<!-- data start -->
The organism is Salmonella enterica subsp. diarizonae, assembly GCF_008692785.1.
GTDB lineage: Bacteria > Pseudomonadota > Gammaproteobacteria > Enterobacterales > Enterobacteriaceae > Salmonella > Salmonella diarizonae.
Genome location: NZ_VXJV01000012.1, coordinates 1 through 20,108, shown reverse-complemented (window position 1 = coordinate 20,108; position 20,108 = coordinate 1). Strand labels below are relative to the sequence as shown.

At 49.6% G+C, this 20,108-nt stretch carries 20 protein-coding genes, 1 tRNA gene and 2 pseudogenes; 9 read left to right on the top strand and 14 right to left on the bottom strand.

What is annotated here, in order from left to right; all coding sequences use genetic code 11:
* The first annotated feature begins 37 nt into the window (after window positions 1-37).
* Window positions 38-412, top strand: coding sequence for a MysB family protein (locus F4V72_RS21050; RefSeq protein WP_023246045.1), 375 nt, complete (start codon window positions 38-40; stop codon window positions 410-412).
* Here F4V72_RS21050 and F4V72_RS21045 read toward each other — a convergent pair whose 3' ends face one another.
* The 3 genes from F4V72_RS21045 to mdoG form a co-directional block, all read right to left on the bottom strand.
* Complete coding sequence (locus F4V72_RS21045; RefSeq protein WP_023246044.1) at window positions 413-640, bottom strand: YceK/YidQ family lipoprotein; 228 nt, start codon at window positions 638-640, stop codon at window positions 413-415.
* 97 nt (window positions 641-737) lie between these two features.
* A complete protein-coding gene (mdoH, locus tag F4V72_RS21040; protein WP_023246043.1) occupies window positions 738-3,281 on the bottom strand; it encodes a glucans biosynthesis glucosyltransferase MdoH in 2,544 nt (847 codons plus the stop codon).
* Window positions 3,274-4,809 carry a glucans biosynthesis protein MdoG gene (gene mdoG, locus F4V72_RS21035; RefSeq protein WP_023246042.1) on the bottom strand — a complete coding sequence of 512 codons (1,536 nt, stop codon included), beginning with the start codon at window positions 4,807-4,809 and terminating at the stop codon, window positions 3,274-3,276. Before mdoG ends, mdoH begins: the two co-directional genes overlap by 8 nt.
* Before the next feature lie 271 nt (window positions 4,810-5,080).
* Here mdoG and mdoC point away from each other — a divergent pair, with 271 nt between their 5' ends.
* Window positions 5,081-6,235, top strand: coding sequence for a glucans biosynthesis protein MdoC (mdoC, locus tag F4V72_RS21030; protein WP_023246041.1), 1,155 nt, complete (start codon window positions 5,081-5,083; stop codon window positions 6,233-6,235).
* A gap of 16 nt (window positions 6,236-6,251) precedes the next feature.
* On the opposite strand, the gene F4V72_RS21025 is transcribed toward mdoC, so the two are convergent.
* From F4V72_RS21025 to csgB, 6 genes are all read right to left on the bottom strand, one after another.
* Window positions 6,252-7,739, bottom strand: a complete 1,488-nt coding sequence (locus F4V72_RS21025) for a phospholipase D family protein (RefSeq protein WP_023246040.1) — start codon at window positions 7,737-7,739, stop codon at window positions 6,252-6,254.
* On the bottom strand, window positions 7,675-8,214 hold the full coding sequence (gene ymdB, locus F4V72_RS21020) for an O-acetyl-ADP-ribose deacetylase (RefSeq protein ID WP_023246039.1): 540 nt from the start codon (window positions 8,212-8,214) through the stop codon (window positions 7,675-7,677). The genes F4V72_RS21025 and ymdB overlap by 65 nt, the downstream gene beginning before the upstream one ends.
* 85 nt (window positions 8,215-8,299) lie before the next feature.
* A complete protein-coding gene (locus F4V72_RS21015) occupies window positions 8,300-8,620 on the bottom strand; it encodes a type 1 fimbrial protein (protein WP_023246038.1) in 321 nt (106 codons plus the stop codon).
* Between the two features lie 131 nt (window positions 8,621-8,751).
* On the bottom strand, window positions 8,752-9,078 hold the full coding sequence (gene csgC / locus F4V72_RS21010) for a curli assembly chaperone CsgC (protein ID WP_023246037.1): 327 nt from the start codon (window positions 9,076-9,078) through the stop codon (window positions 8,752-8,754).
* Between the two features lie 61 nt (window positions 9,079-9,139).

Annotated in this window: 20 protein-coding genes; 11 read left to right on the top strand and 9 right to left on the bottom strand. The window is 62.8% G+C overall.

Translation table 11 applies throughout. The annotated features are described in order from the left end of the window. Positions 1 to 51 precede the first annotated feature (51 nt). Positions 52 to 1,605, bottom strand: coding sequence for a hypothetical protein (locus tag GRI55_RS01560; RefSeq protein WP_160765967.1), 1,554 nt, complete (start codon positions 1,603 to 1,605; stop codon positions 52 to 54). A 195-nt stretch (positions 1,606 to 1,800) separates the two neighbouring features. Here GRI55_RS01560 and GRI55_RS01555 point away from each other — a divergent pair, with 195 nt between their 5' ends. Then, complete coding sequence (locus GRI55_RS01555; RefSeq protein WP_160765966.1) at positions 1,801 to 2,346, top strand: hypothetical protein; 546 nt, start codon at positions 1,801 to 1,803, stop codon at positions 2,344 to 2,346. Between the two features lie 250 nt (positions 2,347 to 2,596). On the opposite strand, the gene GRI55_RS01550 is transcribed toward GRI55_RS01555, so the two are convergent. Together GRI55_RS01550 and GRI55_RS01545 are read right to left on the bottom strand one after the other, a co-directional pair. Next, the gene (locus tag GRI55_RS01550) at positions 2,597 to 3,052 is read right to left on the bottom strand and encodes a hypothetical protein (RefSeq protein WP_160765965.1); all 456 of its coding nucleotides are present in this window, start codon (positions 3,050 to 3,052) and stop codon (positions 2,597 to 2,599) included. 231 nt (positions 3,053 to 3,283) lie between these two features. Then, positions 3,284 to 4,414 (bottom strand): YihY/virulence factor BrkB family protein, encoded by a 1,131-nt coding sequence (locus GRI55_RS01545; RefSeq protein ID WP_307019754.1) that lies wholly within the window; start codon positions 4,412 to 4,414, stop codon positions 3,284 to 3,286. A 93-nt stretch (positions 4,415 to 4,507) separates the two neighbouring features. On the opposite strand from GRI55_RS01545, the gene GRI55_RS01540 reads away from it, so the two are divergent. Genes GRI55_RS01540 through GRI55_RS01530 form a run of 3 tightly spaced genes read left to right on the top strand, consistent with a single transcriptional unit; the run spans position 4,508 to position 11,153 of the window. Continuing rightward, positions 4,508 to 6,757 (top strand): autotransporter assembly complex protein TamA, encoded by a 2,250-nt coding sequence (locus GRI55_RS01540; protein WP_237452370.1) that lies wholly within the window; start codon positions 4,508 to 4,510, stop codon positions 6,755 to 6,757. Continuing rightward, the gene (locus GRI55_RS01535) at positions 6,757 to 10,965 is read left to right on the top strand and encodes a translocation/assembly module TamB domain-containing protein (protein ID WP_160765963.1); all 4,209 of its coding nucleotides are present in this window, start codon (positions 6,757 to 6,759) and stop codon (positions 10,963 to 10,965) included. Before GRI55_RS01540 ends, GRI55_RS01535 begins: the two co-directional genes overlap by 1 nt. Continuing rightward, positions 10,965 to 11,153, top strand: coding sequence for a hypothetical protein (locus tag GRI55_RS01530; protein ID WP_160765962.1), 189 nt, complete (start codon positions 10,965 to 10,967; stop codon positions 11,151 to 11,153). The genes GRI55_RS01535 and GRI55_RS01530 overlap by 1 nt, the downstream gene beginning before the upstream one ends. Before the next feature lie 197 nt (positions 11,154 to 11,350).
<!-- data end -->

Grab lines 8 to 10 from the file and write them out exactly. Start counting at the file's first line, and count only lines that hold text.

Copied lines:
* Here F4V72_RS21050 and F4V72_RS21045 read toward each other — a convergent pair whose 3' ends face one another.
* The 3 genes from F4V72_RS21045 to mdoG form a co-directional block, all read right to left on the bottom strand.
* Complete coding sequence (locus F4V72_RS21045; RefSeq protein WP_023246044.1) at window positions 413-640, bottom strand: YceK/YidQ family lipoprotein; 228 nt, start codon at window positions 638-640, stop codon at window positions 413-415.